NCDOT Secretary Tony Tata has highlighted the importance of this initiative. In a letter to Congressman Butterfield, he noted that “The future Interstate designation is critical to further economic development in the region. The designation will enable businesses near and along the corridor to grow because they will have the promise of a future Interstate to connect between these two vital centers of commerce in the Raleigh and the Norfolk/Hampton Roads region of Virginia… The designation is an important part of our future vision for transportation in our State and is key to promoting job creation and aligning our infrastructure with commerce activity.”
Ms. Adrienne Cole, who serves as executive director for Wake County Economic Development – and also serves on the board of the Raleigh-Durham Airport Authority – has similarly noted that “Transportation is one of the major factors that site selectors evaluate when making decisions on the location of new businesses, including Interstate access. Proactive efforts to enhance our transportation network, including new and future Interstate corridors, will pay off both in the short-term and in the future.”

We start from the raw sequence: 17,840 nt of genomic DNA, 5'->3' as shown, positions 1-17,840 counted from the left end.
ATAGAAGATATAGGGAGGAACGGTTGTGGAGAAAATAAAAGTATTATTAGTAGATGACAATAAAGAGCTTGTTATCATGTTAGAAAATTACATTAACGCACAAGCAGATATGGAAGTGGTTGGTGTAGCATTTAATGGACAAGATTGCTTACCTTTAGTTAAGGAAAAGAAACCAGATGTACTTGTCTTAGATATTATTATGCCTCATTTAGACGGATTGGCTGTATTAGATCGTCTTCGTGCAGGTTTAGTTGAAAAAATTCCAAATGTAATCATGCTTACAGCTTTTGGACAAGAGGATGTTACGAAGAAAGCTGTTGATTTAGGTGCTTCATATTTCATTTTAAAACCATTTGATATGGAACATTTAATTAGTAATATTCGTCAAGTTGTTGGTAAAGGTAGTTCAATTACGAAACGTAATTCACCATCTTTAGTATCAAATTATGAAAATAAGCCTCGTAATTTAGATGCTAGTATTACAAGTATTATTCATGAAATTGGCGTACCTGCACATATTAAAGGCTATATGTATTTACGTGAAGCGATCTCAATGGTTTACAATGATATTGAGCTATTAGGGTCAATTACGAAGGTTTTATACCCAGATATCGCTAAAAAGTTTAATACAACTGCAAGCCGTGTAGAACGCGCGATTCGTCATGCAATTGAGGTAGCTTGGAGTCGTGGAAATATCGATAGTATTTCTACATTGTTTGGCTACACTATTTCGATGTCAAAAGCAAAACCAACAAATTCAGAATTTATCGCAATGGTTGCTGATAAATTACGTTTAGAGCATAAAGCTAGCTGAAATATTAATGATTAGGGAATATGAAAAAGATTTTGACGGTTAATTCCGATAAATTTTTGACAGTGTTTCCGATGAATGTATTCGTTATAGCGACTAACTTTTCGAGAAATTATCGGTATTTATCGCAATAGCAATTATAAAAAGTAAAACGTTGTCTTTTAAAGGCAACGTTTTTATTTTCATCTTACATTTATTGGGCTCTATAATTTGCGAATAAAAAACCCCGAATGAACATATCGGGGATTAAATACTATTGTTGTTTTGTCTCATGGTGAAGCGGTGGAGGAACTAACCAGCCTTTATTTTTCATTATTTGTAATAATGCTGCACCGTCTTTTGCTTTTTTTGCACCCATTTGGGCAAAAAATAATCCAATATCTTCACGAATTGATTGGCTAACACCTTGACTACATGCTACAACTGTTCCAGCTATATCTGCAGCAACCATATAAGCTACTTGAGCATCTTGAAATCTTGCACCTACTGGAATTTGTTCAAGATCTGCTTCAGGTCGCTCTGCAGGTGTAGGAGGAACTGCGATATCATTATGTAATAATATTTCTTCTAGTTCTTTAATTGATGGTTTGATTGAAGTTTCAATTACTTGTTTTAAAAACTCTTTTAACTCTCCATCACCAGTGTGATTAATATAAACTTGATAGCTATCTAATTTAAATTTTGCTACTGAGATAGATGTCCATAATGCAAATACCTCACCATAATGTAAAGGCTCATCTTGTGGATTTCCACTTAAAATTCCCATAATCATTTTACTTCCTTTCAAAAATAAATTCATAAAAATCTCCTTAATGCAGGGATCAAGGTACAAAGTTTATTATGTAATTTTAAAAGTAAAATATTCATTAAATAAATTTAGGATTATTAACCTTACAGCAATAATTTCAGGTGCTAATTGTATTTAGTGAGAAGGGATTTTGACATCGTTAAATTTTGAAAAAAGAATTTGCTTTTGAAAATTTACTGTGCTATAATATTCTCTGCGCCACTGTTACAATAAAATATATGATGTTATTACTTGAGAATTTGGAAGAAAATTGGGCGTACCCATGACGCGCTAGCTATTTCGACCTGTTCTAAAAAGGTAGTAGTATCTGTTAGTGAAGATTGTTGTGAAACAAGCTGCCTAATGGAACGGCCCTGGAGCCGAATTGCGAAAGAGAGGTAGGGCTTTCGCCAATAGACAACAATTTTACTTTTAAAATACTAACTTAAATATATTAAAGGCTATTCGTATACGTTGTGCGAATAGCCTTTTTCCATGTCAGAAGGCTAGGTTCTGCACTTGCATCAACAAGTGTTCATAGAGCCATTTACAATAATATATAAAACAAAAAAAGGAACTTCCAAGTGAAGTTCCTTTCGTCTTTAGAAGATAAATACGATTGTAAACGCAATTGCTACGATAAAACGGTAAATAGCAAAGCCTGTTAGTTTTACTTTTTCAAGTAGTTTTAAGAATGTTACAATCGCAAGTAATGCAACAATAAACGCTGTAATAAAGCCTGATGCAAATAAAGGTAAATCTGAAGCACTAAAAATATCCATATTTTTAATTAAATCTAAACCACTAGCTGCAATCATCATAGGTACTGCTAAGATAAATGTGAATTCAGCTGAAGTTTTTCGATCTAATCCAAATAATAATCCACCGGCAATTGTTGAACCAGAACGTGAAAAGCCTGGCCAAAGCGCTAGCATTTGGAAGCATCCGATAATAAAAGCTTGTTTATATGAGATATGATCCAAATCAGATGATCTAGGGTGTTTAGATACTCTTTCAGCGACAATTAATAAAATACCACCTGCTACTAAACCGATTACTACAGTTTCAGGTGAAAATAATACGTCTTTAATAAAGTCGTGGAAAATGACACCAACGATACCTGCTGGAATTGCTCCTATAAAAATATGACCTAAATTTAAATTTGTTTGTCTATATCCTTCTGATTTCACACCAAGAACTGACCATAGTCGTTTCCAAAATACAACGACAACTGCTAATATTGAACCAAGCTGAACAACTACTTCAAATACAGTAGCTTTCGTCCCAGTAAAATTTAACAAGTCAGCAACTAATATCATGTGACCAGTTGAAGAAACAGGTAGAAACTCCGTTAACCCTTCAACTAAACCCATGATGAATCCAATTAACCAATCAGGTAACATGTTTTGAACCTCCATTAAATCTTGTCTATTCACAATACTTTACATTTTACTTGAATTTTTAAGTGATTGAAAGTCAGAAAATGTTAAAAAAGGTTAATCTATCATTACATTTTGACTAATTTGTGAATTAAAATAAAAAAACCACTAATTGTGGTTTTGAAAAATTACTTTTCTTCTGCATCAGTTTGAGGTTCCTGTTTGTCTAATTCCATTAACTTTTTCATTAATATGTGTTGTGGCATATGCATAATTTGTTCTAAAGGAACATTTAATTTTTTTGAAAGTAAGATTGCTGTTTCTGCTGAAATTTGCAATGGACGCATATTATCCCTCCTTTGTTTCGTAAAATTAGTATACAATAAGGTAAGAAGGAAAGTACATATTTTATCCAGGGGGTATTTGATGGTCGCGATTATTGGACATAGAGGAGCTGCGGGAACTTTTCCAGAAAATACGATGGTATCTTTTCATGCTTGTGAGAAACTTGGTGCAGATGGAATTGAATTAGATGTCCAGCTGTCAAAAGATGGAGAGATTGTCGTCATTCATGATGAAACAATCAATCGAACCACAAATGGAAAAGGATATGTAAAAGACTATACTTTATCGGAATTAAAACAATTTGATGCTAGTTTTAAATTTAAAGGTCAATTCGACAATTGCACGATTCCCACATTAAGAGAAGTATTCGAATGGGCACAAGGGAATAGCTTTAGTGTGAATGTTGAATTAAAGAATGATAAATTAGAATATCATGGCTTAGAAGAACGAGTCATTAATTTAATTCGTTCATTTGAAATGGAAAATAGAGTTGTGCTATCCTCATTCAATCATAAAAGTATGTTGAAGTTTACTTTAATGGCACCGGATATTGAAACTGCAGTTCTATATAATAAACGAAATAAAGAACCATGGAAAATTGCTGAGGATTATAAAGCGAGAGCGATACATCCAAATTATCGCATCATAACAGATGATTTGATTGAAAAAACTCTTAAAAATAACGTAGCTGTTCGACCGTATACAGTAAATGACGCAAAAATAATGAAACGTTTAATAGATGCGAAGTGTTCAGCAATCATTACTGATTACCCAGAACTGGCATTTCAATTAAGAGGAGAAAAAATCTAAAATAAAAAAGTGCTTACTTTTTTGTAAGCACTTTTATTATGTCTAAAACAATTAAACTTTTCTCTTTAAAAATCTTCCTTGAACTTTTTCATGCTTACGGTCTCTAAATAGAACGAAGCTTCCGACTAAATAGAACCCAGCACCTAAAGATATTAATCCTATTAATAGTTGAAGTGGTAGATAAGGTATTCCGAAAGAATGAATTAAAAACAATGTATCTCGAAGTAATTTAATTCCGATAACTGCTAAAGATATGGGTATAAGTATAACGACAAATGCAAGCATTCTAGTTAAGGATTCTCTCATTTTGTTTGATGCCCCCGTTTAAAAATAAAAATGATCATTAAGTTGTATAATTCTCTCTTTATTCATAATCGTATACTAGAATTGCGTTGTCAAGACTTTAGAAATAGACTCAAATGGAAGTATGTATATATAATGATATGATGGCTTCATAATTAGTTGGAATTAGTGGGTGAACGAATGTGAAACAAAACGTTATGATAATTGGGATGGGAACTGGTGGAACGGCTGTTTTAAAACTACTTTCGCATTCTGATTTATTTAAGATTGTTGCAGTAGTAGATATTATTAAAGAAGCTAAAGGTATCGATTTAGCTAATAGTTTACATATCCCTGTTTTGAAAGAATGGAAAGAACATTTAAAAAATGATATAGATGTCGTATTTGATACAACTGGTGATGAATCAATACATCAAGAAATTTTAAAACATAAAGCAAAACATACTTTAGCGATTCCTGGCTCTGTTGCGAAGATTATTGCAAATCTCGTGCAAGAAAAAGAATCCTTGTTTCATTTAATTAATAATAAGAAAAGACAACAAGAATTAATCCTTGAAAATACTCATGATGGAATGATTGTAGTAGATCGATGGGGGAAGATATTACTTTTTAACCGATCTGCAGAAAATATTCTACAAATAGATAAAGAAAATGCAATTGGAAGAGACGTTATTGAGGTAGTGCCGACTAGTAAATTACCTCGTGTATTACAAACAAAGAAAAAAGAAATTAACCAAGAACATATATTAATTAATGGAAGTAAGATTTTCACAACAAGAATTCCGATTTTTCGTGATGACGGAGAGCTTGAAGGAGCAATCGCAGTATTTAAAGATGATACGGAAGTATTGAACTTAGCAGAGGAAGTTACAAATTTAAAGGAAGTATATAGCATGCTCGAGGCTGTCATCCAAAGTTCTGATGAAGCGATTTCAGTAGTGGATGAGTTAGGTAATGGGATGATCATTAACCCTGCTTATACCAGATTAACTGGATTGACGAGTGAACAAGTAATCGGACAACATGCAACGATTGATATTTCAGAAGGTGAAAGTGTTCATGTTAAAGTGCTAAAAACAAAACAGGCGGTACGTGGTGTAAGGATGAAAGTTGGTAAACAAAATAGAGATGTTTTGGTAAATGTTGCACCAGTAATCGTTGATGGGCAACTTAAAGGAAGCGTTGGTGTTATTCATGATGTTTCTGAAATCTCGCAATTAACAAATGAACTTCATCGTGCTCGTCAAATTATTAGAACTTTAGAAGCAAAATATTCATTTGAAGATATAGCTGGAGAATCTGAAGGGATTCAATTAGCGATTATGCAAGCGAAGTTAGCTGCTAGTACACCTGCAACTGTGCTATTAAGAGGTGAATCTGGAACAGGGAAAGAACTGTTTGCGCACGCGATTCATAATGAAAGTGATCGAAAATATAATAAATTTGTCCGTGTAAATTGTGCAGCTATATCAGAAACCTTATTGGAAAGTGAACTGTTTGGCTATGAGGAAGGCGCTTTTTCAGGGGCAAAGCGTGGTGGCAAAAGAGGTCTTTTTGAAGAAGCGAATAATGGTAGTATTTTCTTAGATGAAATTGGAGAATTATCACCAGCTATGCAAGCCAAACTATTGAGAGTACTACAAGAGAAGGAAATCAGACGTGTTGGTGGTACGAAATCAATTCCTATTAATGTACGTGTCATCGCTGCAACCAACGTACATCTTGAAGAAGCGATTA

Franklin County in the immediate Triangle area and several northeastern North Carolina counties would receive their first direct access to the Interstate system. For many of these counties, this future Interstate corridor is the only plausible way that they could have that access in the foreseeable future. It will quite literally put them on the map from an economic development standpoint.
Of course, this Interstate effort alone will not solve all of the economic challenges facing northeastern North Carolina, but it can certainly help, by providing an economic lifeline to counties that need it and link urban, suburban, and rural job centers together.
Corridor improvements, and impacts on businesses and communities